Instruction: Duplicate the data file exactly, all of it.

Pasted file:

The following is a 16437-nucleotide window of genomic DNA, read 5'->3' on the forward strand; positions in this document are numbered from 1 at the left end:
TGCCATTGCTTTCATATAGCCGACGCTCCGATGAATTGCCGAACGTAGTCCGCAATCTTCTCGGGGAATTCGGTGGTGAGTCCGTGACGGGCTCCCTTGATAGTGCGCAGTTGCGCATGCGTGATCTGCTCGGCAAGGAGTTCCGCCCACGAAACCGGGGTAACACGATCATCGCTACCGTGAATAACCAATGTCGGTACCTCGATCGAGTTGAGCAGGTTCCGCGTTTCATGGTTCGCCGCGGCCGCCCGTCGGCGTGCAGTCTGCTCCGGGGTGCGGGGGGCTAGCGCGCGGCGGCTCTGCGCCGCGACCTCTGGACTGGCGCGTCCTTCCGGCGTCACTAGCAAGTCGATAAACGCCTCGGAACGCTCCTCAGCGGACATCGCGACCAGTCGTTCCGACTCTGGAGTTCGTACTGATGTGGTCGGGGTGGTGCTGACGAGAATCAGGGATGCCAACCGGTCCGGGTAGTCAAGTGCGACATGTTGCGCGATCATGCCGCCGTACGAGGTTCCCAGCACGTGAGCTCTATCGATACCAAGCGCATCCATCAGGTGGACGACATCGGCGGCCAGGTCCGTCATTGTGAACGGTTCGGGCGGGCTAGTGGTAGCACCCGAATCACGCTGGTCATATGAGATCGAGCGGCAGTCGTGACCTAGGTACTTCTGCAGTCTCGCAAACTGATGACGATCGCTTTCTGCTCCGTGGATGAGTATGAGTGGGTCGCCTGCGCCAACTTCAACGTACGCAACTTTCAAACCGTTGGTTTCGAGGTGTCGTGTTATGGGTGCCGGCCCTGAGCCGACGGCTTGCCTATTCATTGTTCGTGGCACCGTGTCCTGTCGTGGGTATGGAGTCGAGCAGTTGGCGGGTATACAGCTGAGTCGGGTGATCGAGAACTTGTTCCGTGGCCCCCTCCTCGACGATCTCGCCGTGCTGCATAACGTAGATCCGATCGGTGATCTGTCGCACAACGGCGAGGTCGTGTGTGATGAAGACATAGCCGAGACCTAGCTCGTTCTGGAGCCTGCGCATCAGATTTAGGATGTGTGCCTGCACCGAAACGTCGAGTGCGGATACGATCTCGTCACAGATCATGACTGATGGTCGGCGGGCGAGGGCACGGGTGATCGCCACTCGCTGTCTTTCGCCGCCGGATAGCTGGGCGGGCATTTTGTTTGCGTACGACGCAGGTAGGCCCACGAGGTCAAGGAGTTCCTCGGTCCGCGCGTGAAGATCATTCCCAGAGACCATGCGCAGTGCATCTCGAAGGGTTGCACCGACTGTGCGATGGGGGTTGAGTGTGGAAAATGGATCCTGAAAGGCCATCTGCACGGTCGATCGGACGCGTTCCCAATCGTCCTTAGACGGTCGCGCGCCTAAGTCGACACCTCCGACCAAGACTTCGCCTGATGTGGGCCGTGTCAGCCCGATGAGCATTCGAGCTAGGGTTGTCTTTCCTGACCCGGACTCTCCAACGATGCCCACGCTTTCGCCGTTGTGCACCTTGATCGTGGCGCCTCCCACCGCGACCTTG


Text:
The following is a 16437-nucleotide window of genomic DNA, read 5'->3' on the forward strand; positions in this document are numbered from 1 at the left end:
TGCCATTGCTTTCATATAGCCGACGCTCCGATGAATTGCCGAACGTAGTCCGCAATCTTCTCGGGGAATTCGGTGGTGAGTCCGTGACGGGCTCCCTTGATAGTGCGCAGTTGCGCATGCGTGATCTGCTCGGCAAGGAGTTCCGCCCACGAAACCGGGGTAACACGATCATCGCTACCGTGAATAACCAATGTCGGTACCTCGATCGAGTTGAGCAGGTTCCGCGTTTCATGGTTCGCCGCGGCCGCCCGTCGGCGTGCAGTCTGCTCCGGGGTGCGGGGGGCTAGCGCGCGGCGGCTCTGCGCCGCGACCTCTGGACTGGCGCGTCCTTCCGGCGTCACTAGCAAGTCGATAAACGCCTCGGAACGCTCCTCAGCGGACATCGCGACCAGTCGTTCCGACTCTGGAGTTCGTACTGATGTGGTCGGGGTGGTGCTGACGAGAATCAGGGATGCCAACCGGTCCGGGTAGTCAAGTGCGACATGTTGCGCGATCATGCCGCCGTACGAGGTTCCCAGCACGTGAGCTCTATCGATACCAAGCGCATCCATCAGGTGGACGACATCGGCGGCCAGGTCCGTCATTGTGAACGGTTCGGGCGGGCTAGTGGTAGCACCCGAATCACGCTGGTCATATGAGATCGAGCGGCAGTCGTGACCTAGGTACTTCTGCAGTCTCGCAAACTGATGACGATCGCTTTCTGCTCCGTGGATGAGTATGAGTGGGTCGCCTGCGCCAACTTCAACGTACGCAACTTTCAAACCGTTGGTTTCGAGGTGTCGTGTTATGGGTGCCGGCCCTGAGCCGACGGCTTGCCTATTCATTGTTCGTGGCACCGTGTCCTGTCGTGGGTATGGAGTCGAGCAGTTGGCGGGTATACAGCTGAGTCGGGTGATCGAGAACTTGTTCCGTGGCCCCCTCCTCGACGATCTCGCCGTGCTGCATAACGTAGATCCGATCGGTGATCTGTCGCACAACGGCGAGGTCGTGTGTGATGAAGACATAGCCGAGACCTAGCTCGTTCTGGAGCCTGCGCATCAGATTTAGGATGTGTGCCTGCACCGAAACGTCGAGTGCGGATACGATCTCGTCACAGATCATGACTGATGGTCGGCGGGCGAGGGCACGGGTGATCGCCACTCGCTGTCTTTCGCCGCCGGATAGCTGGGCGGGCATTTTGTTTGCGTACGACGCAGGTAGGCCCACGAGGTCAAGGAGTTCCTCGGTCCGCGCGTGAAGATCATTCCCAGAGACCATGCGCAGTGCATCTCGAAGGGTTGCACCGACTGTGCGATGGGGGTTGAGTGTGGAAAATGGATCCTGAAAGGCCATCTGCACGGTCGATCGGACGCGTTCCCAATCGTCCTTAGACGGTCGCGCGCCTAAGTCGACACCTCCGACCAAGACTTCGCCTGATGTGGGCCGTGTCAGCCCGATGAGCATTCGAGCTAGGGTTGTCTTTCCTGACCCGGACTCTCCAACGATGCCCACGCTTTCGCCGTTGTGCACCTTGATCGTGGCGCCTCCCACCGCGACCTTG